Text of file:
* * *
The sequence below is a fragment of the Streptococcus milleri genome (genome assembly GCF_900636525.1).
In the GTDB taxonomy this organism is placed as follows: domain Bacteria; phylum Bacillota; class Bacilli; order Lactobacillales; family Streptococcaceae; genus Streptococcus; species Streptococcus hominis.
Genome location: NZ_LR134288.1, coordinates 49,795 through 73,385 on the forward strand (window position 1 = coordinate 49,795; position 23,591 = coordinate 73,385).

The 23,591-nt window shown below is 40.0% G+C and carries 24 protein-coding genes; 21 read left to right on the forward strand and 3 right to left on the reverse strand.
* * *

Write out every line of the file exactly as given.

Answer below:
The sequence below is a fragment of the Streptococcus milleri genome (genome assembly GCF_900636525.1).
In the GTDB taxonomy this organism is placed as follows: domain Bacteria; phylum Bacillota; class Bacilli; order Lactobacillales; family Streptococcaceae; genus Streptococcus; species Streptococcus hominis.
Genome location: NZ_LR134288.1, coordinates 49,795 through 73,385 on the forward strand (window position 1 = coordinate 49,795; position 23,591 = coordinate 73,385).

The 23,591-nt window shown below is 40.0% G+C and carries 24 protein-coding genes; 21 read left to right on the forward strand and 3 right to left on the reverse strand.